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Lions Roar : September 2018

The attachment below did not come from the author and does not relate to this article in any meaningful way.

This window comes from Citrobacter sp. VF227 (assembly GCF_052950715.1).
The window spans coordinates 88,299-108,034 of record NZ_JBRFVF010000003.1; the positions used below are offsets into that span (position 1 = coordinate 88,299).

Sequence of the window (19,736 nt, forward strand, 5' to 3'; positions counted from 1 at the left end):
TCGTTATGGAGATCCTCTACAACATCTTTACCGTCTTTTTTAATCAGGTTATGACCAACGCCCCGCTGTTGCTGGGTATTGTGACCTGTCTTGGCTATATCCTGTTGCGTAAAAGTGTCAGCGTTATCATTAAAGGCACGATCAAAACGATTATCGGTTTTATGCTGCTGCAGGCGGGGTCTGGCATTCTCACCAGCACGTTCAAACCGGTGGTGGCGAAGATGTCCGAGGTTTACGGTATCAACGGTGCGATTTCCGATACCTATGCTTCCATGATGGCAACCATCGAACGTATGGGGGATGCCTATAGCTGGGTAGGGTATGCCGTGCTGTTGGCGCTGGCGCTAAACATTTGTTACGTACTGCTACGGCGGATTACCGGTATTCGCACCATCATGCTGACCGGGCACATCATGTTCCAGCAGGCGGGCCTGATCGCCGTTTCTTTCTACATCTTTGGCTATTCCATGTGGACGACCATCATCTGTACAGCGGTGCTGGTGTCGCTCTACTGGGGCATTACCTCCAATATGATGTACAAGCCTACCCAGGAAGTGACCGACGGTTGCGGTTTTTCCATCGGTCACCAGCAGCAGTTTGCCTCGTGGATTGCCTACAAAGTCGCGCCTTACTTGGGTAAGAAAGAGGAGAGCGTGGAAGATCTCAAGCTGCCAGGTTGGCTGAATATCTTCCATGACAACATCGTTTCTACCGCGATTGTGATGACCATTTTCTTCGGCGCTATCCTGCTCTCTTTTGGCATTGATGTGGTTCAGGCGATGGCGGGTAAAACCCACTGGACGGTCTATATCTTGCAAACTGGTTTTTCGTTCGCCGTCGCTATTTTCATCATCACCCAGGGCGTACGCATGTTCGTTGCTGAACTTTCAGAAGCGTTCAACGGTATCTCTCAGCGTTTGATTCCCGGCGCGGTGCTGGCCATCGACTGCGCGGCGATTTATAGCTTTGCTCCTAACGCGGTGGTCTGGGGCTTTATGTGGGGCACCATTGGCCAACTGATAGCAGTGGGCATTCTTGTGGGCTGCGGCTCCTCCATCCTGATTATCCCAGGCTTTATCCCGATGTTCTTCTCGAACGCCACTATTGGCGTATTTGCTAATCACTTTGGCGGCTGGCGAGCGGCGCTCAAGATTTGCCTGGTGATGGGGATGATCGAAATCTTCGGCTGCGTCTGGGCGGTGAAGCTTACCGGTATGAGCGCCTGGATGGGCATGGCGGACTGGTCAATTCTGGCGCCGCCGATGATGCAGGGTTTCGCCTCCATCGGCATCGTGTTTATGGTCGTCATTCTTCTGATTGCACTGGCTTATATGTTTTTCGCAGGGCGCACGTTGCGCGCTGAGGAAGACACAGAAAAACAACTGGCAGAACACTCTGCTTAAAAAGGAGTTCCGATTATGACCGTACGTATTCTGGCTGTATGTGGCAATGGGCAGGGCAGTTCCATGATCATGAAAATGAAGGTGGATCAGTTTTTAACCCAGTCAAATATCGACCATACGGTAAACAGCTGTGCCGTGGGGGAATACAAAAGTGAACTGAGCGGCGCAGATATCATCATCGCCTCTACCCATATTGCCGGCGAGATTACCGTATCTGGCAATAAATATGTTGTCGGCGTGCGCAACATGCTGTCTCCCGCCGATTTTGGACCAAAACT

EDITORIAL A FEW MONTHS AGO, I had my first hospital stay. While I was hooked up to an IV, I was making plans for all the things I was going to do the next day, even though I couldn’t stand up without falling down from weakness. Those with me rolled their eyes and spent the next weeks trying to prevent me from “doing.” Turns out I am really, really bad at resting. My loved ones had to be on twenty-four-hour Lindsay Watch. They caught me trying to write articles, putting dishes away while dizzily swaying on a tall chair, and attempting to coordinate an event for charity instead of healing. At one point, I even signed up for a drum circle on Facebook, causing my best friend to write “REST, LINDSAY!!” underneath the post. Then, once I did settle down, Netflix and I got in a big fight, as I got sick of it in no time flat. I took out on poor Netflix everything I was feeling—helplessness, guilt, fear, anger, and just plain old boredom. I really needed help accepting that this mortal human body has its own needs and timeline, because my overactive brain was telling me the world would end if I didn’t fulfill every responsibility in every area of my life right at that second. (I am not that important, brain. Calm down.) Luckily, there is help in the form of Buddhist wisdom, devel- oped by centuries of humans who have felt antsy when illness has turned them into slabs of humans watching endless The Price Is Right reruns. The authors in this issue who have written so beautifully and frankly about the practices and perspectives that get them through their times of illness inspire me. Barry Kerzin writes about treating the Dalai Lama and, when I read that even His Holiness stops his busy schedule to take care of his health, I realized I could be a little easier on myself. The delightful Natalie Goldberg describes how she got to know her illness like it was a person in her life. Maybe I should have offered mine a popsicle instead of berating it for being there. And because loving-kindness toward myself makes me real- ize I need something to focus on while I am sick or else my mental energy will spin into storylines, I’m grateful for the Medicine Buddha practice offered by David Michie. Jill Sut- tie of the Greater Good Science Center seconds the choice to meditate for healing, as she reports on the the health benefits of meditation. If only Bob Barker swapped out the Showcase Showdown for a meditation period once in a while, we’d all do it when we were sick (although one of the benefits of meditation is usually not winning a blender, so I see the case for both). It’s been a few months since my hospital stay, and I’m thank- ful to be back in good health. I can also now see how I added suffering to my suffering. The next time I’m too weak to stand, I promise I’ll try not to sign up for any more drum circles, and will instead say “Yes to the Rest” (that is what I’ve named Bob Barker’s imaginary meditation segment). — L INDSAY KYTE, ASSOCIATE EDITOR Say Yes to the Rest PHILIPPEMAURICE LION’S ROAR | SEPTEMBER 2018 9